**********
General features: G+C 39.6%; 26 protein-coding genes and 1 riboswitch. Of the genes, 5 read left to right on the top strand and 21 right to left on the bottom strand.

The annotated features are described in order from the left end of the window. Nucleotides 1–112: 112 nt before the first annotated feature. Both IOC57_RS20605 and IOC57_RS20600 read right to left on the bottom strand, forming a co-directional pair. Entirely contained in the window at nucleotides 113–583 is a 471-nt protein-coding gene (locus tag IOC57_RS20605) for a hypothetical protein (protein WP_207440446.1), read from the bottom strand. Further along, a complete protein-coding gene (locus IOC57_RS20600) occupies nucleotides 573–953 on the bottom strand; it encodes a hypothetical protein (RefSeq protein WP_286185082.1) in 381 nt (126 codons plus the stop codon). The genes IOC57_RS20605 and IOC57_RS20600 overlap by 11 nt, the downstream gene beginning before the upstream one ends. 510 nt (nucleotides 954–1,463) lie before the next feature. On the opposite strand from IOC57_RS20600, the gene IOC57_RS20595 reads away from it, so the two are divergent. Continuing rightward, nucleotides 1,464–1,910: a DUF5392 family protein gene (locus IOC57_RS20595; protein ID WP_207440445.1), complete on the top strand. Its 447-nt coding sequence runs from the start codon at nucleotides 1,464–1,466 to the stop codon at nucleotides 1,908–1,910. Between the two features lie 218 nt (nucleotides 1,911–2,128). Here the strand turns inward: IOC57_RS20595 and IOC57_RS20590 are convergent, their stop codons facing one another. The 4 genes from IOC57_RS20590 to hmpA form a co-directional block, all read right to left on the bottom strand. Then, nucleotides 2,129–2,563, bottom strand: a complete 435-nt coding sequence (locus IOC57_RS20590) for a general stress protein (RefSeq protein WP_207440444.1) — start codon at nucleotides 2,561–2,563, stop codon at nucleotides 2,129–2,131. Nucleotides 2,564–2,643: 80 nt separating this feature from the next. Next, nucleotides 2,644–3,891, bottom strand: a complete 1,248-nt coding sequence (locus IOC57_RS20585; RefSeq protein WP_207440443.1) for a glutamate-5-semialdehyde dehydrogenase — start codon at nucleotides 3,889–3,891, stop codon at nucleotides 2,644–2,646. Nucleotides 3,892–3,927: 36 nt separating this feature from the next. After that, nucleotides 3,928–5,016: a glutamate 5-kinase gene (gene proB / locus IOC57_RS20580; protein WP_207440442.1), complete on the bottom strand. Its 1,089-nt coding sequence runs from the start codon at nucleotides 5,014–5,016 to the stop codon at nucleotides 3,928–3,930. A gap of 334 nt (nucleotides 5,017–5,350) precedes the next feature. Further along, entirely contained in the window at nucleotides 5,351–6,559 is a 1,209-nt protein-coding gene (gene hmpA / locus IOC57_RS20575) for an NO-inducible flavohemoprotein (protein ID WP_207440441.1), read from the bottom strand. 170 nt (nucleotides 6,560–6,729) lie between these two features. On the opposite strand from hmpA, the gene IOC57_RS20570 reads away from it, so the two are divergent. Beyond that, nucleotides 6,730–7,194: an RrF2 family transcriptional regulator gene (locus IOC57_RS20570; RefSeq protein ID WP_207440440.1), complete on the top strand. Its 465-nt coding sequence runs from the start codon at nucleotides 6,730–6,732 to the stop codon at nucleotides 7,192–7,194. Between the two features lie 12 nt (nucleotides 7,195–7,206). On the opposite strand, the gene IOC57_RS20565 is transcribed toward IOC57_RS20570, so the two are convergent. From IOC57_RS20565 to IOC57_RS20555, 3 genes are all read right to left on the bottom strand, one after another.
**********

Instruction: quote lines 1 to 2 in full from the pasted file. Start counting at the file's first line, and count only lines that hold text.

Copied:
General features: G+C 39.6%; 26 protein-coding genes and 1 riboswitch. Of the genes, 5 read left to right on the top strand and 21 right to left on the bottom strand.

The annotated features are described in order from the left end of the window. Nucleotides 1–112: 112 nt before the first annotated feature. Both IOC57_RS20605 and IOC57_RS20600 read right to left on the bottom strand, forming a co-directional pair. Entirely contained in the window at nucleotides 113–583 is a 471-nt protein-coding gene (locus tag IOC57_RS20605) for a hypothetical protein (protein WP_207440446.1), read from the bottom strand. Further along, a complete protein-coding gene (locus IOC57_RS20600) occupies nucleotides 573–953 on the bottom strand; it encodes a hypothetical protein (RefSeq protein WP_286185082.1) in 381 nt (126 codons plus the stop codon). The genes IOC57_RS20605 and IOC57_RS20600 overlap by 11 nt, the downstream gene beginning before the upstream one ends. 510 nt (nucleotides 954–1,463) lie before the next feature. On the opposite strand from IOC57_RS20600, the gene IOC57_RS20595 reads away from it, so the two are divergent. Continuing rightward, nucleotides 1,464–1,910: a DUF5392 family protein gene (locus IOC57_RS20595; protein ID WP_207440445.1), complete on the top strand. Its 447-nt coding sequence runs from the start codon at nucleotides 1,464–1,466 to the stop codon at nucleotides 1,908–1,910. Between the two features lie 218 nt (nucleotides 1,911–2,128). Here the strand turns inward: IOC57_RS20595 and IOC57_RS20590 are convergent, their stop codons facing one another. The 4 genes from IOC57_RS20590 to hmpA form a co-directional block, all read right to left on the bottom strand. Then, nucleotides 2,129–2,563, bottom strand: a complete 435-nt coding sequence (locus IOC57_RS20590) for a general stress protein (RefSeq protein WP_207440444.1) — start codon at nucleotides 2,561–2,563, stop codon at nucleotides 2,129–2,131. Nucleotides 2,564–2,643: 80 nt separating this feature from the next. Next, nucleotides 2,644–3,891, bottom strand: a complete 1,248-nt coding sequence (locus IOC57_RS20585; RefSeq protein WP_207440443.1) for a glutamate-5-semialdehyde dehydrogenase — start codon at nucleotides 3,889–3,891, stop codon at nucleotides 2,644–2,646. Nucleotides 3,892–3,927: 36 nt separating this feature from the next. After that, nucleotides 3,928–5,016: a glutamate 5-kinase gene (gene proB / locus IOC57_RS20580; protein WP_207440442.1), complete on the bottom strand. Its 1,089-nt coding sequence runs from the start codon at nucleotides 5,014–5,016 to the stop codon at nucleotides 3,928–3,930. A gap of 334 nt (nucleotides 5,017–5,350) precedes the next feature. Further along, entirely contained in the window at nucleotides 5,351–6,559 is a 1,209-nt protein-coding gene (gene hmpA / locus IOC57_RS20575) for an NO-inducible flavohemoprotein (protein ID WP_207440441.1), read from the bottom strand. 170 nt (nucleotides 6,560–6,729) lie between these two features. On the opposite strand from hmpA, the gene IOC57_RS20570 reads away from it, so the two are divergent. Beyond that, nucleotides 6,730–7,194: an RrF2 family transcriptional regulator gene (locus IOC57_RS20570; RefSeq protein ID WP_207440440.1), complete on the top strand. Its 465-nt coding sequence runs from the start codon at nucleotides 6,730–6,732 to the stop codon at nucleotides 7,192–7,194. Between the two features lie 12 nt (nucleotides 7,195–7,206). On the opposite strand, the gene IOC57_RS20565 is transcribed toward IOC57_RS20570, so the two are convergent. From IOC57_RS20565 to IOC57_RS20555, 3 genes are all read right to left on the bottom strand, one after another.